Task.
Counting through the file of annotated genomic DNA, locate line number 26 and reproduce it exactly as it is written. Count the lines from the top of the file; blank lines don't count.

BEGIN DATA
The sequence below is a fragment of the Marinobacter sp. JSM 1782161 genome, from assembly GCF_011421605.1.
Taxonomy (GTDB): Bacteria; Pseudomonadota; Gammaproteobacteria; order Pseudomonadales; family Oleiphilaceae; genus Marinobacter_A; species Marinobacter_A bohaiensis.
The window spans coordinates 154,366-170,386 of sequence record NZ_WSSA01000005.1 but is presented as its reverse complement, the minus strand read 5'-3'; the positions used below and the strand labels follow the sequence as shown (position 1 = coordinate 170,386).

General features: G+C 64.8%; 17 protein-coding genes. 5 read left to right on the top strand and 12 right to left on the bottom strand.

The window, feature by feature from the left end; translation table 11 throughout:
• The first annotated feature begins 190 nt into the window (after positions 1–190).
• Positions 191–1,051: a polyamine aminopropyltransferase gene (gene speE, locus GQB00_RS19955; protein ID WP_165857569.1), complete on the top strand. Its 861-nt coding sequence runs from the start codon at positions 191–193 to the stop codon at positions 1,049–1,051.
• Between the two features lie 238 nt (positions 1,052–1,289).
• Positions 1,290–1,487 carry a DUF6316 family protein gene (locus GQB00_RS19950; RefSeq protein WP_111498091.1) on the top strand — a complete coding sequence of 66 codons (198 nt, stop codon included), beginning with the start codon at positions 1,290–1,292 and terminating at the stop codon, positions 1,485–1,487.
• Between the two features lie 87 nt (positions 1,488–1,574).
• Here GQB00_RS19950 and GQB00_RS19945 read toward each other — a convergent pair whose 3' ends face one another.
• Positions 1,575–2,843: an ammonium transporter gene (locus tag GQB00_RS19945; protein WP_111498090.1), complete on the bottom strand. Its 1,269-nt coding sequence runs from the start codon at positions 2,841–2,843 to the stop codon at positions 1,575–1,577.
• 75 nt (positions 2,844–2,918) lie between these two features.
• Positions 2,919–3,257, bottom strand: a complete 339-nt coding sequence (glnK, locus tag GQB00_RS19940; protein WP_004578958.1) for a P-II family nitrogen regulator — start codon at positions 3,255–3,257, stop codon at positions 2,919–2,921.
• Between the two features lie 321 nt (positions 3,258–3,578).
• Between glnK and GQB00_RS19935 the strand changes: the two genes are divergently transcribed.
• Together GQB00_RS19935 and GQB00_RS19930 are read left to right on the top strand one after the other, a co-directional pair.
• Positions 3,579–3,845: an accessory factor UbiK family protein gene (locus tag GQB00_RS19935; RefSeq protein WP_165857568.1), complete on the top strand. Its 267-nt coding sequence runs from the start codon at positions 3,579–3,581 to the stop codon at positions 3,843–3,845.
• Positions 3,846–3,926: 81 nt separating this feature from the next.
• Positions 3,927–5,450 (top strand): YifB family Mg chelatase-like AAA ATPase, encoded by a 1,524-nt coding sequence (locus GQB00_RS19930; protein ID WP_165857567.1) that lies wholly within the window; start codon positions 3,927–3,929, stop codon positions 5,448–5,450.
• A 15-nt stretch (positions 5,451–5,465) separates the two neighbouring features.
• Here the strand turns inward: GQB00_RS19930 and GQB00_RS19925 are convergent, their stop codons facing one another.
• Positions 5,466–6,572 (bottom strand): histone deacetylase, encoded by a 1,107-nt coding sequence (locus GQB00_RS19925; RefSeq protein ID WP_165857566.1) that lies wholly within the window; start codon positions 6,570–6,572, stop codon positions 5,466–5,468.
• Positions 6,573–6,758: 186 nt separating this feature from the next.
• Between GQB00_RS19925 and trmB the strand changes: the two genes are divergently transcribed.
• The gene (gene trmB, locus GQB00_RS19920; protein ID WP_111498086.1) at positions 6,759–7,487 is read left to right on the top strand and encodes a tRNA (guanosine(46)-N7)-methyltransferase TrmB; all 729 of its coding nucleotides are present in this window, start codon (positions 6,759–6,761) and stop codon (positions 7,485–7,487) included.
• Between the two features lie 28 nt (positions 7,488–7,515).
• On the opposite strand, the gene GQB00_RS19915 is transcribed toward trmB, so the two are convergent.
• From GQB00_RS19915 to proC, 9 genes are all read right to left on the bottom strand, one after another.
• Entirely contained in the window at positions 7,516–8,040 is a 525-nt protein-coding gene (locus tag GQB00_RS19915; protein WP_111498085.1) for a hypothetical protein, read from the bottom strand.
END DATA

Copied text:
• The gene (gene trmB, locus GQB00_RS19920; protein ID WP_111498086.1) at positions 6,759–7,487 is read left to right on the top strand and encodes a tRNA (guanosine(46)-N7)-methyltransferase TrmB; all 729 of its coding nucleotides are present in this window, start codon (positions 6,759–6,761) and stop codon (positions 7,485–7,487) included.